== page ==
Lange stood alone in the snow by her speakers. To establish contact, she first produced sounds reminiscent of Morse code, followed by a composition created on the basis of local recordings of fog horns guiding sailors safely through the waters. On the other side of the border, Grazhdansky was supposed to have responded with a composition based on sounds from obsolete warning sirens. The situation evoked memories of the explosive conversation of sound and light between scientists and aliens in the American film Close Encounters of the Third Kind (1977), but sadly no excitement ever arose here. Instead, the session was a melancholy and cold affair where we listened for answers we knew would never come.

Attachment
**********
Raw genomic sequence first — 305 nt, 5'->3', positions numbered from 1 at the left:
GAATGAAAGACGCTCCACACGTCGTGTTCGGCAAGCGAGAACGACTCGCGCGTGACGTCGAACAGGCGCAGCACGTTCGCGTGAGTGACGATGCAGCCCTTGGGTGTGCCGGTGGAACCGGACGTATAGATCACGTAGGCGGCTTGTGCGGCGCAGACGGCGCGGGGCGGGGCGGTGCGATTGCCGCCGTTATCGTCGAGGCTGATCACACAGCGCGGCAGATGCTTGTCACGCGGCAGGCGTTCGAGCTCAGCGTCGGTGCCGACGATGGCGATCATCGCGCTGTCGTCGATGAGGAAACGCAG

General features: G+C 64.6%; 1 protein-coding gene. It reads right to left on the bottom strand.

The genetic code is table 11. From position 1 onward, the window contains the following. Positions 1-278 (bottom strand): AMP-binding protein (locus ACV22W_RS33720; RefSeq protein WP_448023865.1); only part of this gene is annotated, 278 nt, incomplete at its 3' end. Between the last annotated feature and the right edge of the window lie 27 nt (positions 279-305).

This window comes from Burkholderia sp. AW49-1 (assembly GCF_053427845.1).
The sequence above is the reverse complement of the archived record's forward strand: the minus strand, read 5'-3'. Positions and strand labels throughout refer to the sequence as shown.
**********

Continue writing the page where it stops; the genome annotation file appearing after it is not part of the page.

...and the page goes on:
Back in Kirkenes, the festival successfully created two intense zones imbued with a rich variety of activities: one was the pedestrian area outside the exhibition space Terminal B, while the other was a former hotel (called “The Tourist Hotel”) which was reopened for this occasion and turned into a warm and inclusive home away from home. It was quite easy to go by foot through the small town centre, from Amund Sjølie Sveen’s mildly provocative billboard Make the North Great Again (2022) past Mother Question Mark (2022) – a large question mark made out of broken mirrors (part of the programme aimed at children) – to the Finnish artist Rikka Keränen’s sculptural family From and Towards Basic Elements (2022), a series of small improvised clay kilns in undulating shapes that belched forth smoke and fire, slowly melting their own foundations of snow and ice. Keränen was present to tend the fire and answer questions from passers-by. In this way, the pedestrian street became a successful epicentre of questions.